Liberia has petitioned a criminal court to approve the extradition of seven alleged mercenaries arrested along the border with Ivory Coast, justice ministry officials said late Wednesday. But defense lawyers are contesting the move, arguing that it's unclear if the men being deported are actually from the Ivory Coast as the government claims.
Liberia's Deputy Justice Minister Benedict Sannoh said the government of Ivory Coast made the request to extradite the men, who already have been indicted and are being detained at the Monrovia Central Prison. Sannoh said once the alleged Ivorians have been extradited to face trial at home, Liberians detained in connection with cross-border raids will appear in a Liberian court in February next year.
The men facing extradition are among a group of around two dozen being held on suspicion of involvement in cross-border raids along the Liberian-Ivorian border.
The allegations are especially sensitive because Ivory Coast is trying to recover from violence that followed the 2010 election when former President Laurent Gbagbo refused to cede power to Alassane Ouattara. The U.N. estimates at least 3,000 people were killed in the six months of violence that followed. Gbagbo was arrested with the help of U.N. and French forces in April 2011, and is now facing charges of war crimes at The Hague.
Lawyers for the suspected men say the Liberian government is violating their right to due process.
Defense lawyer Arthur Johnson said there is no proof that those the Liberian government is referring to as Ivorian mercenaries are actually Ivorians. "The government needs to understand the geo-political realities of tribes in the two countries sharing border in deciding which side that person actually comes from," he said.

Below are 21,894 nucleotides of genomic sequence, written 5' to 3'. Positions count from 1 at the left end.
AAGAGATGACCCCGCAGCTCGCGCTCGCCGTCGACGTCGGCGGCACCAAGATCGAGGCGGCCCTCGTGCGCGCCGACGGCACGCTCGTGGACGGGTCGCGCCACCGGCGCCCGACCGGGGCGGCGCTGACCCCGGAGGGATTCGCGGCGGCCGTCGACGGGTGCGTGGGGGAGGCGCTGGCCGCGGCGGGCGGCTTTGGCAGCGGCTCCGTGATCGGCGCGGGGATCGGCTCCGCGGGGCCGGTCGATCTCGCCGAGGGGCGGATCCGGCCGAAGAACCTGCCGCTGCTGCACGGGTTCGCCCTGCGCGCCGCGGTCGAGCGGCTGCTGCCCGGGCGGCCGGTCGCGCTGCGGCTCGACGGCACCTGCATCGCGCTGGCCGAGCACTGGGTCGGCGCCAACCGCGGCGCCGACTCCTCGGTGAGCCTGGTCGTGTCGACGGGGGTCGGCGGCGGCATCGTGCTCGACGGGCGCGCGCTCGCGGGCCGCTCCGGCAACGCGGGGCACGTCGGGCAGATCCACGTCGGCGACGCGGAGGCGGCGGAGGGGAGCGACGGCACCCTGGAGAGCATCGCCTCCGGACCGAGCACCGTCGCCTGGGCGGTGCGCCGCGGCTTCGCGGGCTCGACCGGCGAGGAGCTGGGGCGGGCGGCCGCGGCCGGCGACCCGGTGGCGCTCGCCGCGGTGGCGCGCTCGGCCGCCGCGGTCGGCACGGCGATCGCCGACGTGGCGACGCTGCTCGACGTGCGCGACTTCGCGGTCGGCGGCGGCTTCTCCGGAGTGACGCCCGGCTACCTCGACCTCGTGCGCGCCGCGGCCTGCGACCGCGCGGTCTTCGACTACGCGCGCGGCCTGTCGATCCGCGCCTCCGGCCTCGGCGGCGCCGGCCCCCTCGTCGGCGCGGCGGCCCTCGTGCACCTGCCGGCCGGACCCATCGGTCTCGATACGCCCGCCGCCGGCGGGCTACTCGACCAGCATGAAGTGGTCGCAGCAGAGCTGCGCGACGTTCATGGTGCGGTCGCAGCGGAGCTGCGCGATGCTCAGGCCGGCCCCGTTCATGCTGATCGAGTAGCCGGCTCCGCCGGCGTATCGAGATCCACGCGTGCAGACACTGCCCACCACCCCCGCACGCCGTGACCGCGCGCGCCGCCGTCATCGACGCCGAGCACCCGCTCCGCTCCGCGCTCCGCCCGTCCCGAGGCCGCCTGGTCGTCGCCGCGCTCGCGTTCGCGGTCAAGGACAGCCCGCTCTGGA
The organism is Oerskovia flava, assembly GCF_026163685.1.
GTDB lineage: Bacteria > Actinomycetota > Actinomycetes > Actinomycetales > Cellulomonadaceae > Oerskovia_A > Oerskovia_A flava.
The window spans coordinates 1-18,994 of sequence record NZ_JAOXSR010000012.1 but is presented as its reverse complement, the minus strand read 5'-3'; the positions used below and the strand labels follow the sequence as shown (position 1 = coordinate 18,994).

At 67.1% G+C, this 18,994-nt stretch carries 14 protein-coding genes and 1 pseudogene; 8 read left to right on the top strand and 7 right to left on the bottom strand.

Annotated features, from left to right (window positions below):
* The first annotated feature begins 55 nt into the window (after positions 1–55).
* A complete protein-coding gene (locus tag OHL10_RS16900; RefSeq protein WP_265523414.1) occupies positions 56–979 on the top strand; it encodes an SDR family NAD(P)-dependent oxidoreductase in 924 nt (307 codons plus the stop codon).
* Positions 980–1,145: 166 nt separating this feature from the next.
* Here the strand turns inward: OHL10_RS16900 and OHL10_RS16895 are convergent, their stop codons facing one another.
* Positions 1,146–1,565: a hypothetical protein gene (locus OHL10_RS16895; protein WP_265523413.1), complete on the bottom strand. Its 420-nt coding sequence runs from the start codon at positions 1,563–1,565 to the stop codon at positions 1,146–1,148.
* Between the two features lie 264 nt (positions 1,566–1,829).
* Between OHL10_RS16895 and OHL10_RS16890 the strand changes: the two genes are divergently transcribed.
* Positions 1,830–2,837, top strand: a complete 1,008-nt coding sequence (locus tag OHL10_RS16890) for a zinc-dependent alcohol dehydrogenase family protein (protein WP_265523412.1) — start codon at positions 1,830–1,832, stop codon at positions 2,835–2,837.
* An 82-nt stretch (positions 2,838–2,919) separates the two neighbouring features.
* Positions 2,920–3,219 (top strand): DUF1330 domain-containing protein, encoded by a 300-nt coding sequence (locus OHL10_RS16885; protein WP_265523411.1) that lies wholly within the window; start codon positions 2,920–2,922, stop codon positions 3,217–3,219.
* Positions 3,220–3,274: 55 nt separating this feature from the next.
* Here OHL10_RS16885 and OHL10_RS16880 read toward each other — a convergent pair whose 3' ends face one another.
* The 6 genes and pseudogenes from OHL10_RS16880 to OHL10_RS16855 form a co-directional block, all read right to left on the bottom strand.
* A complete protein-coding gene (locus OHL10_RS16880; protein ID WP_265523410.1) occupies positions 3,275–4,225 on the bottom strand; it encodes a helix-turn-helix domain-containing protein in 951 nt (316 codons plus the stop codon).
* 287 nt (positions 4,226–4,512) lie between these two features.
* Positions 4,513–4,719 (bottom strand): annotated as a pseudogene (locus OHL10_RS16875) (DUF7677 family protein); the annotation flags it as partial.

The Liberian government's actions come after criticism from Human Rights Watch and other groups that it has done little to end the presence of armed groups along the border. A few months ago, the country extradited more than 40 Ivorians who were said to have taken part in the Ivory Coast conflict and then fled to Liberia.
One of the Liberians in detention, Ophoree Diah, acknowledged being a rebel commander during Liberia's 1989-2003 civil war. But he said he is being falsely accused of involvement in an ambush in which seven United Nations peacekeepers were killed near the Ivorian border town of Tai.
"This is not true; I don't know anywhere in Ivory Coast; and I don't even speak French," Diah told The Associated Press when he and a few other detainees were escorted from their detention cells to explain their situation Wednesday. "During the Liberian war, I did all my fighting right here in Liberia. If you put me anywhere in Ivory Coast, I will get lost."
But detainee Alfred Julu, a man regarded by the Liberian government as one of the ringleaders in the cross-border raids, told AP that he and hundreds of other Liberians fought in Ivory Coast to keep Gbagbo in power.
"Under duress we fought for Gbagbo because Ivorians were harassing Liberians in their country, accusing them of being against the regime of Gbagbo," he said. "But when we realized that the U.S. and the U.N. were backing the new man — Alassane Ouattara — and that Gbagbo could not win the war, I crossed back into Liberia with 107 men, leaving our arms and ammunition in an Ivorian town."